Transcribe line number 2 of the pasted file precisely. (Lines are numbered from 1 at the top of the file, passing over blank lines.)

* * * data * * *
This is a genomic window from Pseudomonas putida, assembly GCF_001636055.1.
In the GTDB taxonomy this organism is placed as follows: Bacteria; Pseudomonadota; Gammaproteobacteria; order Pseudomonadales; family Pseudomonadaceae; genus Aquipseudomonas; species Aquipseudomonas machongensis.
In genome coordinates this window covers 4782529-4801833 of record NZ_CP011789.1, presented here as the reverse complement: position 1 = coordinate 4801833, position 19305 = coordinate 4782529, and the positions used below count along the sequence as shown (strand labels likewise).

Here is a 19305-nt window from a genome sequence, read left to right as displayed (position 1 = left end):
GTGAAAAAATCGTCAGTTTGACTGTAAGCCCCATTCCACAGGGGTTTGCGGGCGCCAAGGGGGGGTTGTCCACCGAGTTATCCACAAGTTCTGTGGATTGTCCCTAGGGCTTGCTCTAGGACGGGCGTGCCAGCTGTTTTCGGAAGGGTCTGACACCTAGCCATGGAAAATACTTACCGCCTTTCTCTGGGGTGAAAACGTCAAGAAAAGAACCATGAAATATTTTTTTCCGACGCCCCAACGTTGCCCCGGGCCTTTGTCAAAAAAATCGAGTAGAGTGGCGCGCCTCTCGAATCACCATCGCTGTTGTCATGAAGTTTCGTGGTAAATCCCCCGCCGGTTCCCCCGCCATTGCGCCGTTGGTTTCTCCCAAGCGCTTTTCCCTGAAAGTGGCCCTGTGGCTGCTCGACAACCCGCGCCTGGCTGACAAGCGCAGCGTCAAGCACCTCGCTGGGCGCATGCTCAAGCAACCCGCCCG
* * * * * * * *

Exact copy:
In the GTDB taxonomy this organism is placed as follows: Bacteria; Pseudomonadota; Gammaproteobacteria; order Pseudomonadales; family Pseudomonadaceae; genus Aquipseudomonas; species Aquipseudomonas machongensis.